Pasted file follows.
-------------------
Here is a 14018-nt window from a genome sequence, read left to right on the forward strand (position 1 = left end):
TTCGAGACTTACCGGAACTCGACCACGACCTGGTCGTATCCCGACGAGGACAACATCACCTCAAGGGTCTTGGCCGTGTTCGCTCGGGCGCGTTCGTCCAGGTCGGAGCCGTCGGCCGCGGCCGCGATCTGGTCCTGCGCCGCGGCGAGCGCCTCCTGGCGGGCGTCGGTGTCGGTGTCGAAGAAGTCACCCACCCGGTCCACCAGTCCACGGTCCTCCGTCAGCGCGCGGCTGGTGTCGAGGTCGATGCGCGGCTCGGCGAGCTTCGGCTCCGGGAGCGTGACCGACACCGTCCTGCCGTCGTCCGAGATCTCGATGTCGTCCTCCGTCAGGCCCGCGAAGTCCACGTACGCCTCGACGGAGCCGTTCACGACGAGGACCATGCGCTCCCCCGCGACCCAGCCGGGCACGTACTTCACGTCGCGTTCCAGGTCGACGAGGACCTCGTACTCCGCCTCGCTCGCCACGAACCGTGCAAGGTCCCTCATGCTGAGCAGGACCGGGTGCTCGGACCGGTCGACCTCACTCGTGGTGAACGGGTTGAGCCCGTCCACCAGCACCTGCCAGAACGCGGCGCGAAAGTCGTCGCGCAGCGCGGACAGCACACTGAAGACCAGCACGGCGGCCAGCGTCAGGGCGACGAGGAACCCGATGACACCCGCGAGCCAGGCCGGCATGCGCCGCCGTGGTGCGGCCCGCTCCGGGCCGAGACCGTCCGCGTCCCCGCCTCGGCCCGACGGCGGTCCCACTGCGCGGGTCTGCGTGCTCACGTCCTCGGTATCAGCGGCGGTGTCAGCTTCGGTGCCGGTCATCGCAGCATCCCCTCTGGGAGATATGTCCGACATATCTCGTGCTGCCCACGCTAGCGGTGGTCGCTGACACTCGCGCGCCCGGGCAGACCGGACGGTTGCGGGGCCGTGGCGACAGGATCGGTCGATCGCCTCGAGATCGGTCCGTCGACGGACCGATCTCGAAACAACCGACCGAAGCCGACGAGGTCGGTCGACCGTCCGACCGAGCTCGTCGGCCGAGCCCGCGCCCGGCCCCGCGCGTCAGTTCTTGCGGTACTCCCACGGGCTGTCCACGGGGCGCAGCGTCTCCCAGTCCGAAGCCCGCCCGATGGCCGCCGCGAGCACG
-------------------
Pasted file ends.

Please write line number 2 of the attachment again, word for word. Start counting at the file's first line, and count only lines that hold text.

TTCGAGACTTACCGGAACTCGACCACGACCTGGTCGTATCCCGACGAGGACAACATCACCTCAAGGGTCTTGGCCGTGTTCGCTCGGGCGCGTTCGTCCAGGTCGGAGCCGTCGGCCGCGGCCGCGATCTGGTCCTGCGCCGCGGCGAGCGCCTCCTGGCGGGCGTCGGTGTCGGTGTCGAAGAAGTCACCCACCCGGTCCACCAGTCCACGGTCCTCCGTCAGCGCGCGGCTGGTGTCGAGGTCGATGCGCGGCTCGGCGAGCTTCGGCTCCGGGAGCGTGACCGACACCGTCCTGCCGTCGTCCGAGATCTCGATGTCGTCCTCCGTCAGGCCCGCGAAGTCCACGTACGCCTCGACGGAGCCGTTCACGACGAGGACCATGCGCTCCCCCGCGACCCAGCCGGGCACGTACTTCACGTCGCGTTCCAGGTCGACGAGGACCTCGTACTCCGCCTCGCTCGCCACGAACCGTGCAAGGTCCCTCATGCTGAGCAGGACCGGGTGCTCGGACCGGTCGACCTCACTCGTGGTGAACGGGTTGAGCCCGTCCACCAGCACCTGCCAGAACGCGGCGCGAAAGTCGTCGCGCAGCGCGGACAGCACACTGAAGACCAGCACGGCGGCCAGCGTCAGGGCGACGAGGAACCCGATGACACCCGCGAGCCAGGCCGGCATGCGCCGCCGTGGTGCGGCCCGCTCCGGGCCGAGACCGTCCGCGTCCCCGCCTCGGCCCGACGGCGGTCCCACTGCGCGGGTCTGCGTGCTCACGTCCTCGGTATCAGCGGCGGTGTCAGCTTCGGTGCCGGTCATCGCAGCATCCCCTCTGGGAGATATGTCCGACATATCTCGTGCTGCCCACGCTAGCGGTGGTCGCTGACACTCGCGCGCCCGGGCAGACCGGACGGTTGCGGGGCCGTGGCGACAGGATCGGTCGATCGCCTCGAGATCGGTCCGTCGACGGACCGATCTCGAAACAACCGACCGAAGCCGACGAGGTCGGTCGACCGTCCGACCGAGCTCGTCGGCCGAGCCCGCGCCCGGCCCCGCGCGTCAGTTCTTGCGGTACTCCCACGGGCTGTCCACGGGGCGCAGCGTCTCCCAGTCCGAAGCCCGCCCGATGGCCGCCGCGAGCACG